In the livestock sub-sector, higher productivity and lower prices meant a growing dependency on feed concentrates (grain, flour and meal) coming either from expanding feed crops or from the market, with as consequence an explosion of animal feed imports (first cassava, then soya, in particular) which were multiplied by more than five between the 60s and the beginning of this century.

It became impossible for a farmer to have access to a loan at a subsidised rate unless it was to invest in the latest equipment, purchase improved breeds or establish a working capital to buy more agrochemicals. For a young farmer to obtain a subsidy and a loan for setting-up a farm, it was necessary to hold a diploma or participate in training activities where all the advantages of industrial agriculture were presented, as well as develop a detailed project. As a consequence, whereas in 1970 only 13% of farmers had been trained in agriculture at secondary or university level, they were 43% in 2003 [read in French].

For the industrialisation of agriculture to be profitable, there was a need for larger production units and plots. Re-parcelling of land was imposed that contributed to the elimination of live fences, hedges, trees and groves that hosted considerable biodiversity, in addition to increasing the size of production units. The number of farmers fell drastically (from 2.3 million units in 1955 to only 590,000 in 2003 of which 370,000 are considered as professional). This made it possible to increase the average size of farms despite a decrease of agricultural area by almost 10% between 1950 and 2003, as land was eaten up by cities and infrastructures, and invaded by forests. The “freed” labour force went to work in the industry against low salaries. Much later, Edgar Pisani, the Agriculture minister of General de Gaulle who pushed for these reforms confessed ”I blame myself for having insisted too much on re-parcelling. […] I cannot say that I plead guilty, but I have the feeling that I was wrong” [read in French]. 

These policies considerably changed the agricultural context: little by little, many family farms disappeared and were replaced first by GAECs (Groupement Agricole d'Exploitation en Commun or jointly managed farm groupings) after 1962, then by limited liability farming companies (exploitations agricoles à responsabilité limitée - EARL) after 1985 [read in French], in other words by companies with a clear financial result requirements (if only to reimburse debts) at the expense of the shockingly low earning farm workers.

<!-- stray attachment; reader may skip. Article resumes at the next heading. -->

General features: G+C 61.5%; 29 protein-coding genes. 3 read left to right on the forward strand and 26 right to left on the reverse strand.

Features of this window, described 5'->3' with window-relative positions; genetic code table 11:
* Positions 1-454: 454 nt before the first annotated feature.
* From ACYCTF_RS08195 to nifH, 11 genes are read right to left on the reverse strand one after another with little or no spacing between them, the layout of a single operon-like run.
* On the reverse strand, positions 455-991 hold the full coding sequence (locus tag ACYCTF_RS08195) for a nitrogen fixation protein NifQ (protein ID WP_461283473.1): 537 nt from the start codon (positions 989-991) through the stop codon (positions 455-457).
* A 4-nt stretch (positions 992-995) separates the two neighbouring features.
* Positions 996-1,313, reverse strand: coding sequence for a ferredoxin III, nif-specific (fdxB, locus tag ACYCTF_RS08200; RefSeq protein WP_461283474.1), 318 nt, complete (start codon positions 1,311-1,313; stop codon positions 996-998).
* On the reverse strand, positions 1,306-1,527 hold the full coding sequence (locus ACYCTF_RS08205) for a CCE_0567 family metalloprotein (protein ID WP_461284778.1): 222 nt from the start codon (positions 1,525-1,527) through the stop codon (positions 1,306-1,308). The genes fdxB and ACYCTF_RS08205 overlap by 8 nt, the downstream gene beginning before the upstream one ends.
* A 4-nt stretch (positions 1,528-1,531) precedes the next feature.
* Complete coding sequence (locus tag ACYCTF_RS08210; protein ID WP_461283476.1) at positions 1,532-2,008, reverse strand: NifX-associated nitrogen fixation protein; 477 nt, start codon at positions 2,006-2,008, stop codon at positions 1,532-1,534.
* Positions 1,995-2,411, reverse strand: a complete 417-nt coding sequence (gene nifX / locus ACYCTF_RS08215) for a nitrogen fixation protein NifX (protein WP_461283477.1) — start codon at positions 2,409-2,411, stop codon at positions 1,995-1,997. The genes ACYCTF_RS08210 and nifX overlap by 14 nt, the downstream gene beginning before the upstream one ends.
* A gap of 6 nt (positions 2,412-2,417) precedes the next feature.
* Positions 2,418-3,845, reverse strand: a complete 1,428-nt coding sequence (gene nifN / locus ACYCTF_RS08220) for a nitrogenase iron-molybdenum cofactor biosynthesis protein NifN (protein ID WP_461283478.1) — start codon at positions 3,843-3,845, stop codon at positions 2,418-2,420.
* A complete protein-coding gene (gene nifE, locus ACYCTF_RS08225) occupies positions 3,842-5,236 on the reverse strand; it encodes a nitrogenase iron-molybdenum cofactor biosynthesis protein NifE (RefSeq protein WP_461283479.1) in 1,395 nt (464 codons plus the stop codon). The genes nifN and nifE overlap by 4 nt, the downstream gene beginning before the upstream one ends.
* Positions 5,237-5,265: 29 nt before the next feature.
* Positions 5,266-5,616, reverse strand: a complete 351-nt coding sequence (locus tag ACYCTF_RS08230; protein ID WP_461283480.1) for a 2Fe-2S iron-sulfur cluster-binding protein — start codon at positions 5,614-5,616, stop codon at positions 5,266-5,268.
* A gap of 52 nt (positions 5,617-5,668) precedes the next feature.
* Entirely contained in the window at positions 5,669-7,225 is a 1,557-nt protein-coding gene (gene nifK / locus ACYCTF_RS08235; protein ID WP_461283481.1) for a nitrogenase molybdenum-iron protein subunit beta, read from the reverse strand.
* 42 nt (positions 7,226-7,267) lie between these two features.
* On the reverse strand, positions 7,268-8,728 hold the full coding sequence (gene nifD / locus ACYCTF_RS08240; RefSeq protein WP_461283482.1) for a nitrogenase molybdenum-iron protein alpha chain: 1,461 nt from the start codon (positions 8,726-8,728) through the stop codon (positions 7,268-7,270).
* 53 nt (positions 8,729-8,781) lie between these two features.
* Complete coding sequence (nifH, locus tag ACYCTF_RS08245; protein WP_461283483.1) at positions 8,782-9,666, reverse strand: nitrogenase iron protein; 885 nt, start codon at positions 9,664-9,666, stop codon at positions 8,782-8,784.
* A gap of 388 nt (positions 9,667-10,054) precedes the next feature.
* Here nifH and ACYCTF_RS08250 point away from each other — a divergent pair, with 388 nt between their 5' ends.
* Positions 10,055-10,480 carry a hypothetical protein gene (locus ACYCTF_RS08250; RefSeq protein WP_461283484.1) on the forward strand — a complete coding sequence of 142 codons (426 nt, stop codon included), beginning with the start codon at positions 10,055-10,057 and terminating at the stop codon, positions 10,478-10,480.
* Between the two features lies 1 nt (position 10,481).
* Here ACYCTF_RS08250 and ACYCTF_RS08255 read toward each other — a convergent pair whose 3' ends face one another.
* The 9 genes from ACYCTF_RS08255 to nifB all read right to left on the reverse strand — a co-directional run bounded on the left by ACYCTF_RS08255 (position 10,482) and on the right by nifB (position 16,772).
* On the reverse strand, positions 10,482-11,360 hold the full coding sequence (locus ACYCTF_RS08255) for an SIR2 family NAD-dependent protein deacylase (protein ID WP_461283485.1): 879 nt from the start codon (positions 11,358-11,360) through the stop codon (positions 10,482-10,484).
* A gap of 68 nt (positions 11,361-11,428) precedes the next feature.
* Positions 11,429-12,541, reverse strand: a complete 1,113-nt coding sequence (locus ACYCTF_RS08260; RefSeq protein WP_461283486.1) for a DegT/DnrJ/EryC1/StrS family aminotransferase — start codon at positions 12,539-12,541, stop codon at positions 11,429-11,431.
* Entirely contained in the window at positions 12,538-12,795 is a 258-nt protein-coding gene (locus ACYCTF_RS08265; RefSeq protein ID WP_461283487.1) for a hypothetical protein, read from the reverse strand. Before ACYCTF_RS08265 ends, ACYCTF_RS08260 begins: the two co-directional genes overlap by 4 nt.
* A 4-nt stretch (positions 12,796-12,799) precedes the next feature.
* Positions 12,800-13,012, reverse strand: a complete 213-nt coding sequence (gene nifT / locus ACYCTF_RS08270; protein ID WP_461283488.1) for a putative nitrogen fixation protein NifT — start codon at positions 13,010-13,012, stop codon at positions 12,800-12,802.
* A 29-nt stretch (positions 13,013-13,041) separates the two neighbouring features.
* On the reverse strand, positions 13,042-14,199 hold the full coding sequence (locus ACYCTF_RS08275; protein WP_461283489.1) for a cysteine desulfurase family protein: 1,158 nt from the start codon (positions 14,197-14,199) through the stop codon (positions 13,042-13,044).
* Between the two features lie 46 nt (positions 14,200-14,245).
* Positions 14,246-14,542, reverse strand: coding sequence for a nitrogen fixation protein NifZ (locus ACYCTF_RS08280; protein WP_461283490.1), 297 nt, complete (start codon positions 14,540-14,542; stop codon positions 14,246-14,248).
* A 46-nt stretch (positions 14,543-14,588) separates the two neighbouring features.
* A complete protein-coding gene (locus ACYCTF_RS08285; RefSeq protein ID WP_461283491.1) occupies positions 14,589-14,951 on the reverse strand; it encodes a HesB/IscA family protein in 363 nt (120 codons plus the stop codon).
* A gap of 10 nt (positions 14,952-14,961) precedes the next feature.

Farmers were therefore not left free to choose the type of agriculture they wanted: incentives, support, funding, laws, everything was pushing them towards a capital-intensive and industrial agriculture. This evolution is still continuing nowadays: between 1995 and 2016, the net capital stock of French agriculture increased from 82 to 126 billion euros (+53%) (FAOSTAT). Simultaneously, farmers’ debts increased. In 2017, the average level of debt of farms was of 187,000 euros per unit (representing a total of more than 55 billion euros), the higher debt rates being found in pig and poultry farming, the two sub-sectors where industrialisation and integration with upstream input-supplying companies was highest [read in French].

It is clear from these facts that the state of agriculture cannot be considered as the responsibility of French farmers, but rather as the responsibility of those who decided French and European agricultural policies. Indeed, it is the policy decisions that defined the institutional context (research, extension, training) and the financial incentives (price, subsidies, loans) that induced farmers to adopt productivist technologies. Even marketing had its role in the process: for example, in many milk-producing areas, dairy plants - whether cooperatives or not - threatened farmers to stop collecting milk from the farms where the quantity of milk was too small, forcing them to increase the herd size and become more dependent of the feedingstuffs industry and its imported ingredients. As for pig and poultry farmers, they were integrated in a supply (feed and medicine) and marketing circuit in which they found themselves in a situation that, in many respects, anticipated the conditions experienced by today’s “uberised” delivery boys and car drivers.

The result of this policy was definitely a rapid increase of agricultural production, turning France from a food-shortage to an agricultural commodity-exporting country, which was one of the government objectives. Despite a reduction of agricultural land, particularly for fodder crops (less 36% between 1950 and 2018) and a relative stability of field crops, the industrialisation of agriculture resulted in a greater crop production. Over the same period, cattle population increased by little less than 20%, while the number of pigs and poultry doubled.